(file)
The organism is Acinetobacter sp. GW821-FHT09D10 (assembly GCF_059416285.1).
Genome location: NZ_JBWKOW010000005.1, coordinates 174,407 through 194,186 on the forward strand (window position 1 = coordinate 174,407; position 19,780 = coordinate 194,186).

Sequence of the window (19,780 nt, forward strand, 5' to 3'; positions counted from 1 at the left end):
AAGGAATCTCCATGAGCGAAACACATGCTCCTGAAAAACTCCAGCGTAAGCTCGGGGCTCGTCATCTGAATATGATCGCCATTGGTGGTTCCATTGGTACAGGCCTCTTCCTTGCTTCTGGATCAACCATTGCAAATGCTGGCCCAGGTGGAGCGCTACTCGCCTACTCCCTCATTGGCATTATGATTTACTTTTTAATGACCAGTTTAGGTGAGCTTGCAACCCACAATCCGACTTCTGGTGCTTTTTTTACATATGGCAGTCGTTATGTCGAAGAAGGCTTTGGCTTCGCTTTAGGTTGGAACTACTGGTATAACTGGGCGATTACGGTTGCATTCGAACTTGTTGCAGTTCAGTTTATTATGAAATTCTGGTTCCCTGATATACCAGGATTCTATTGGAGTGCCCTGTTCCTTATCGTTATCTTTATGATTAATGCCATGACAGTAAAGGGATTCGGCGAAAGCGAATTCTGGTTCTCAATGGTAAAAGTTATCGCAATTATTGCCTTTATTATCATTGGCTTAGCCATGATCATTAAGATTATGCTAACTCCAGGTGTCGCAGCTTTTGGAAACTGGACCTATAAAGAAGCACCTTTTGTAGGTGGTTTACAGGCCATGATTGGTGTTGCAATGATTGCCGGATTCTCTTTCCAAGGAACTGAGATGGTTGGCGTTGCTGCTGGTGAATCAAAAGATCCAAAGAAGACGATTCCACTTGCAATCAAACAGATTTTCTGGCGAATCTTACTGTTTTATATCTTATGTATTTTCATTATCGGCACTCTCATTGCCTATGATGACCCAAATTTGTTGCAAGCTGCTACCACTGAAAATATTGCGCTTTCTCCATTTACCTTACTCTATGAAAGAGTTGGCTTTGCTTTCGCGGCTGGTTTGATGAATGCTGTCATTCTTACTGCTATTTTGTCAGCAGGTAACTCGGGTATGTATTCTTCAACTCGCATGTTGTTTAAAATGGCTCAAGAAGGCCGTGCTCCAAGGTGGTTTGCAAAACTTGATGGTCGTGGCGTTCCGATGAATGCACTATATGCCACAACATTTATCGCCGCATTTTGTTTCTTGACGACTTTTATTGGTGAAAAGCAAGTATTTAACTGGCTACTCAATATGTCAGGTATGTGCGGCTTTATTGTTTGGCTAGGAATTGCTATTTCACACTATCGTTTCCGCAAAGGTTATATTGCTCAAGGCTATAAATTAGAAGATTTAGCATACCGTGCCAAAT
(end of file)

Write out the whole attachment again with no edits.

The organism is Acinetobacter sp. GW821-FHT09D10 (assembly GCF_059416285.1).
Genome location: NZ_JBWKOW010000005.1, coordinates 174,407 through 194,186 on the forward strand (window position 1 = coordinate 174,407; position 19,780 = coordinate 194,186).

Sequence of the window (19,780 nt, forward strand, 5' to 3'; positions counted from 1 at the left end):
AAGGAATCTCCATGAGCGAAACACATGCTCCTGAAAAACTCCAGCGTAAGCTCGGGGCTCGTCATCTGAATATGATCGCCATTGGTGGTTCCATTGGTACAGGCCTCTTCCTTGCTTCTGGATCAACCATTGCAAATGCTGGCCCAGGTGGAGCGCTACTCGCCTACTCCCTCATTGGCATTATGATTTACTTTTTAATGACCAGTTTAGGTGAGCTTGCAACCCACAATCCGACTTCTGGTGCTTTTTTTACATATGGCAGTCGTTATGTCGAAGAAGGCTTTGGCTTCGCTTTAGGTTGGAACTACTGGTATAACTGGGCGATTACGGTTGCATTCGAACTTGTTGCAGTTCAGTTTATTATGAAATTCTGGTTCCCTGATATACCAGGATTCTATTGGAGTGCCCTGTTCCTTATCGTTATCTTTATGATTAATGCCATGACAGTAAAGGGATTCGGCGAAAGCGAATTCTGGTTCTCAATGGTAAAAGTTATCGCAATTATTGCCTTTATTATCATTGGCTTAGCCATGATCATTAAGATTATGCTAACTCCAGGTGTCGCAGCTTTTGGAAACTGGACCTATAAAGAAGCACCTTTTGTAGGTGGTTTACAGGCCATGATTGGTGTTGCAATGATTGCCGGATTCTCTTTCCAAGGAACTGAGATGGTTGGCGTTGCTGCTGGTGAATCAAAAGATCCAAAGAAGACGATTCCACTTGCAATCAAACAGATTTTCTGGCGAATCTTACTGTTTTATATCTTATGTATTTTCATTATCGGCACTCTCATTGCCTATGATGACCCAAATTTGTTGCAAGCTGCTACCACTGAAAATATTGCGCTTTCTCCATTTACCTTACTCTATGAAAGAGTTGGCTTTGCTTTCGCGGCTGGTTTGATGAATGCTGTCATTCTTACTGCTATTTTGTCAGCAGGTAACTCGGGTATGTATTCTTCAACTCGCATGTTGTTTAAAATGGCTCAAGAAGGCCGTGCTCCAAGGTGGTTTGCAAAACTTGATGGTCGTGGCGTTCCGATGAATGCACTATATGCCACAACATTTATCGCCGCATTTTGTTTCTTGACGACTTTTATTGGTGAAAAGCAAGTATTTAACTGGCTACTCAATATGTCAGGTATGTGCGGCTTTATTGTTTGGCTAGGAATTGCTATTTCACACTATCGTTTCCGCAAAGGTTATATTGCTCAAGGCTATAAATTAGAAGATTTAGCATACCGTGCCAAAT